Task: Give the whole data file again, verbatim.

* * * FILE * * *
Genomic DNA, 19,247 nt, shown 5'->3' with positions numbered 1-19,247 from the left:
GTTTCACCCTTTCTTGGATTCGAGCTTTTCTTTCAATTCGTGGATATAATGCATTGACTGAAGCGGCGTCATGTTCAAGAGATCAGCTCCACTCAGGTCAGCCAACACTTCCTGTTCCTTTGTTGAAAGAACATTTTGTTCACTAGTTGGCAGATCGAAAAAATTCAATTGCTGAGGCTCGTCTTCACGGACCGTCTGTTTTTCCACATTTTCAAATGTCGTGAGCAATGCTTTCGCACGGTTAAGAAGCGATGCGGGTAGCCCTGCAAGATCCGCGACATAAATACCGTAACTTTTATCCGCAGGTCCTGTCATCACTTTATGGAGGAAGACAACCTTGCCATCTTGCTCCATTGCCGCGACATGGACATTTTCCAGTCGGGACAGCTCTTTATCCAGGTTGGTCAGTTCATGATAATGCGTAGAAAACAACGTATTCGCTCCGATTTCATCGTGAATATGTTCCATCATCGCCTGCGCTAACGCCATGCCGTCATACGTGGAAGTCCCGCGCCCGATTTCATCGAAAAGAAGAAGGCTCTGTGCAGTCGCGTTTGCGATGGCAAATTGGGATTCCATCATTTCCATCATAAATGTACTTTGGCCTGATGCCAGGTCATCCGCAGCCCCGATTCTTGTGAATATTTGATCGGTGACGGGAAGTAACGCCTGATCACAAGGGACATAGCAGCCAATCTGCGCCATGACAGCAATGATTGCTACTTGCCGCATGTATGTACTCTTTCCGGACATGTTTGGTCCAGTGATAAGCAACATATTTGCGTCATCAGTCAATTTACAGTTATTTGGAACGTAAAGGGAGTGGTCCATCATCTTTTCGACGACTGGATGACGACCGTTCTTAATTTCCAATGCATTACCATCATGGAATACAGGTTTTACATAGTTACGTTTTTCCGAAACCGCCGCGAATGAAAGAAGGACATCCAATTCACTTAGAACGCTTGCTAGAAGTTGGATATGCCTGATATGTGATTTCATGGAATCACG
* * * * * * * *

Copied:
Genomic DNA, 19,247 nt, shown 5'->3' with positions numbered 1-19,247 from the left:
GTTTCACCCTTTCTTGGATTCGAGCTTTTCTTTCAATTCGTGGATATAATGCATTGACTGAAGCGGCGTCATGTTCAAGAGATCAGCTCCACTCAGGTCAGCCAACACTTCCTGTTCCTTTGTTGAAAGAACATTTTGTTCACTAGTTGGCAGATCGAAAAAATTCAATTGCTGAGGCTCGTCTTCACGGACCGTCTGTTTTTCCACATTTTCAAATGTCGTGAGCAATGCTTTCGCACGGTTAAGAAGCGATGCGGGTAGCCCTGCAAGATCCGCGACATAAATACCGTAACTTTTATCCGCAGGTCCTGTCATCACTTTATGGAGGAAGACAACCTTGCCATCTTGCTCCATTGCCGCGACATGGACATTTTCCAGTCGGGACAGCTCTTTATCCAGGTTGGTCAGTTCATGATAATGCGTAGAAAACAACGTATTCGCTCCGATTTCATCGTGAATATGTTCCATCATCGCCTGCGCTAACGCCATGCCGTCATACGTGGAAGTCCCGCGCCCGATTTCATCGAAAAGAAGAAGGCTCTGTGCAGTCGCGTTTGCGATGGCAAATTGGGATTCCATCATTTCCATCATAAATGTACTTTGGCCTGATGCCAGGTCATCCGCAGCCCCGATTCTTGTGAATATTTGATCGGTGACGGGAAGTAACGCCTGATCACAAGGGACATAGCAGCCAATCTGCGCCATGACAGCAATGATTGCTACTTGCCGCATGTATGTACTCTTTCCGGACATGTTTGGTCCAGTGATAAGCAACATATTTGCGTCATCAGTCAATTTACAGTTATTTGGAACGTAAAGGGAGTGGTCCATCATCTTTTCGACGACTGGATGACGACCGTTCTTAATTTCCAATGCATTACCATCATGGAATACAGGTTTTACATAGTTACGTTTTTCCGAAACCGCCGCGAATGAAAGAAGGACATCCAATTCACTTAGAACGCTTGCTAGAAGTTGGATATGCCTGATATGTGATTTCATGGAATCACG